This chapter describes the notable men who arrived in New Orleans to render optimism and to divert attention from the turbulence around Julia Ward Howe and the Woman's Department. Among them was ex-governor John Wesley Hoyt of the Wyoming Territory who expressed supposed for woman suffrage. Although Hoyt claimed that he had never before made a speech on the voting rights of women, he cited “fourteen years of observation and experience” as evidence for his testimony. Two eminent northeastern editors—Charles Dudley Warner (editor and proprietor of the Hartford Courant) and Richard Watson Gilder (editor in chief of Century Magazine)—also brought unexpected promise for southern, and perhaps western, women to earn money from home through fiction writing.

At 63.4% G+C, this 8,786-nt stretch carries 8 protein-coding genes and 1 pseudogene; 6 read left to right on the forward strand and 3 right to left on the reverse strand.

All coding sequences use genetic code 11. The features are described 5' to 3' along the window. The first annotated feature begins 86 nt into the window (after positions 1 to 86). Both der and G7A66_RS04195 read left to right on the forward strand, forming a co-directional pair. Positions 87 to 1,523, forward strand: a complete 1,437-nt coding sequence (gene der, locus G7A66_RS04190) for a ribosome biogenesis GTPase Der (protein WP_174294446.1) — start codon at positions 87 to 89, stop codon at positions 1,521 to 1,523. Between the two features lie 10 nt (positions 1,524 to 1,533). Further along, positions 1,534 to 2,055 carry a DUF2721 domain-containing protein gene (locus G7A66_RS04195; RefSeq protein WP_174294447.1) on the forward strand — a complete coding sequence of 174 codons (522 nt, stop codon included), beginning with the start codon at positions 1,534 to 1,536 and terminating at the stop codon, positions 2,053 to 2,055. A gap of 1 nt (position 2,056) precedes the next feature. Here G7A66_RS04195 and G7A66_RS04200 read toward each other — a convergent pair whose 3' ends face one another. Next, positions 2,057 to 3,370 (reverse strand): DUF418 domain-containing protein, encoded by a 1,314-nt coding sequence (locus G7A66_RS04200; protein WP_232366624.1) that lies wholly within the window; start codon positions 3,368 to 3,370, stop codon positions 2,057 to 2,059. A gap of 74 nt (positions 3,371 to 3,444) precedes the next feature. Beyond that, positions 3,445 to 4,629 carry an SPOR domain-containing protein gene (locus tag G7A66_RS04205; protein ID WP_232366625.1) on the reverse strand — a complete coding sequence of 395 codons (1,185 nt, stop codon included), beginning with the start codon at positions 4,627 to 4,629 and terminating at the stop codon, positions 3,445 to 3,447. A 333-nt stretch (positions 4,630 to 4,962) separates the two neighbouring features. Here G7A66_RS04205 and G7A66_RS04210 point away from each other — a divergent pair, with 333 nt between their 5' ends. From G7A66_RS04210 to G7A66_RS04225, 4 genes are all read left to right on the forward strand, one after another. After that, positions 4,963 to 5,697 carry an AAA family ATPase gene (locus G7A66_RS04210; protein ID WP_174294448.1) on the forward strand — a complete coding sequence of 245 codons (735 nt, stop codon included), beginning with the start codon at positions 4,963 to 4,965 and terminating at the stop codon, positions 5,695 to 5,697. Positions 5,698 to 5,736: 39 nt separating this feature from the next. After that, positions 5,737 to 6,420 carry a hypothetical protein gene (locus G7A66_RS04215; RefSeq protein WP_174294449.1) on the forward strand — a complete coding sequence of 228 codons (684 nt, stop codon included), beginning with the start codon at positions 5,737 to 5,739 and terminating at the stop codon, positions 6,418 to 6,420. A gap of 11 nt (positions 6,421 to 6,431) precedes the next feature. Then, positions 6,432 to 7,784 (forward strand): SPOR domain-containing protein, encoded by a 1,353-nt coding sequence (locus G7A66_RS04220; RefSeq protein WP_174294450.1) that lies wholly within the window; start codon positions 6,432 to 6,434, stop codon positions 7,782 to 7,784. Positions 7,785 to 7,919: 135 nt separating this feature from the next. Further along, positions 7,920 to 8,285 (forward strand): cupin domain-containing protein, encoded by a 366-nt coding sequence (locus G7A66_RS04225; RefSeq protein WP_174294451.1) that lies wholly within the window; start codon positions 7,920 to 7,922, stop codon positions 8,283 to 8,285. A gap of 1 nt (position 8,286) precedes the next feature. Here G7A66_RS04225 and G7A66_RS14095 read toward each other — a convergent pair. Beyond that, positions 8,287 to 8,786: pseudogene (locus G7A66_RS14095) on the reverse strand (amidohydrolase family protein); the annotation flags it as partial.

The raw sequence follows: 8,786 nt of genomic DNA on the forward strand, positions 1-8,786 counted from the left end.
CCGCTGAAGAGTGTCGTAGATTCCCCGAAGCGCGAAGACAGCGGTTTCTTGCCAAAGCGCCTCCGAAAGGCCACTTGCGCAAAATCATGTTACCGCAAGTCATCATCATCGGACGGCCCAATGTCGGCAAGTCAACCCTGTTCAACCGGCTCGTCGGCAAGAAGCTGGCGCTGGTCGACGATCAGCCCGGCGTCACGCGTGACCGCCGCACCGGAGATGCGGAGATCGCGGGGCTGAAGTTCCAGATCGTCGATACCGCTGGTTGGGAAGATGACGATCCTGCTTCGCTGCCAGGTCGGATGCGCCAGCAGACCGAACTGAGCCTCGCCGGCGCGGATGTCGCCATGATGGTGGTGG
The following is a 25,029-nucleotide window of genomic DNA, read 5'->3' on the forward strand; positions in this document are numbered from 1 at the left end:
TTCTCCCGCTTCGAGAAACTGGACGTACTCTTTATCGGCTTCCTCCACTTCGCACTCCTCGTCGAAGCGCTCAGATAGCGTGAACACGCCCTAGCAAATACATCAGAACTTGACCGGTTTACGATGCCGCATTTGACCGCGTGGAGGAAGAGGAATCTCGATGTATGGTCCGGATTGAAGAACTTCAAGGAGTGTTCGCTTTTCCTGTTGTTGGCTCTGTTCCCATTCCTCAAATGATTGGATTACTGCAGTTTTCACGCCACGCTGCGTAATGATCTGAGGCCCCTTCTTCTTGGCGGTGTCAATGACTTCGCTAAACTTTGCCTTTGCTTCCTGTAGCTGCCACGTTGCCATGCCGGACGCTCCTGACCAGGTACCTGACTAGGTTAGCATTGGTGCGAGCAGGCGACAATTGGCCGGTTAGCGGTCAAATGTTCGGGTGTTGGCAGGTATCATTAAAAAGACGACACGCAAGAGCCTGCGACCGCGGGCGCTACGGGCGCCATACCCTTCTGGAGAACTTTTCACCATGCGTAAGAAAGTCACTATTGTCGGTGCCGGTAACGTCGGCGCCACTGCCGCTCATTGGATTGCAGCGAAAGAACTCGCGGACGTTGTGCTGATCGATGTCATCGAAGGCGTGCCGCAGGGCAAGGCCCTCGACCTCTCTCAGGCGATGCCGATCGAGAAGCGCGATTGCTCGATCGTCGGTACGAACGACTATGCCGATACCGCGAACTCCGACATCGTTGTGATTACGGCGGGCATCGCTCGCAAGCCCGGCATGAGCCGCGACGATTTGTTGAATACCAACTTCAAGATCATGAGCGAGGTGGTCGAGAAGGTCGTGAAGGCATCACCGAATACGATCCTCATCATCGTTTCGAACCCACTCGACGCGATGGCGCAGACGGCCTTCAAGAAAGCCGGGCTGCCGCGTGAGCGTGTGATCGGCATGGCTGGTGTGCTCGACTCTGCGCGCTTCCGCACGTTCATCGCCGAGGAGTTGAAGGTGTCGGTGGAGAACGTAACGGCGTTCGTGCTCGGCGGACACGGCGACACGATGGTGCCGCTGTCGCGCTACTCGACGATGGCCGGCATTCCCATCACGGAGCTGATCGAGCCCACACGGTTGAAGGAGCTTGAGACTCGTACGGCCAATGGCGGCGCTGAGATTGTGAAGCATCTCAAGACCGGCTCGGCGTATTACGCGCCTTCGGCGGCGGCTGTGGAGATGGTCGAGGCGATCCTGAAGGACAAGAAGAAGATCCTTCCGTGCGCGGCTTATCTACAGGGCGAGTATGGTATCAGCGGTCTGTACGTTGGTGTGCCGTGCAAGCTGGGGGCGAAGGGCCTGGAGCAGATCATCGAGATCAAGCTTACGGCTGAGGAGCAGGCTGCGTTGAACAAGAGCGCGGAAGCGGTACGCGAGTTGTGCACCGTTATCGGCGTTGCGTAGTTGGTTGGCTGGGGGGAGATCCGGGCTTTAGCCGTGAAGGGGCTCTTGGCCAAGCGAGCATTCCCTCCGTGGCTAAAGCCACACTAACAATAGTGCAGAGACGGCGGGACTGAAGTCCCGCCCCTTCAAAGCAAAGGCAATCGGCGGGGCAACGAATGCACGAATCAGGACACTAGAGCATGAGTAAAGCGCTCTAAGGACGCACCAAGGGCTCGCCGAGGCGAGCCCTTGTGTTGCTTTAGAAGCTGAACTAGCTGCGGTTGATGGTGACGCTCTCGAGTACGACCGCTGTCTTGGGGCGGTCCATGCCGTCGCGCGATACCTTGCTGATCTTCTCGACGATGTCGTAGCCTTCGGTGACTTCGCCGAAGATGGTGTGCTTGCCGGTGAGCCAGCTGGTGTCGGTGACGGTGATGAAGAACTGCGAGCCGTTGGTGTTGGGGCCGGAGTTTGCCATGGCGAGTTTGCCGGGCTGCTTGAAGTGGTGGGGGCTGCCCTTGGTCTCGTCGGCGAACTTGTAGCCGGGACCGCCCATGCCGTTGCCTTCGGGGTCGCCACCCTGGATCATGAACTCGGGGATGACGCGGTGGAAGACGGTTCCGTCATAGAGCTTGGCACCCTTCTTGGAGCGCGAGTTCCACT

Keywords: Julia Ward Howe, Woman's Department, World's Industrial and Cotton Centennial Exposition, New Orleans, John Wesley Hoyt, voting rights, suffrage, fiction writing, Charles Dudley Warner, Richard Watson Gilder
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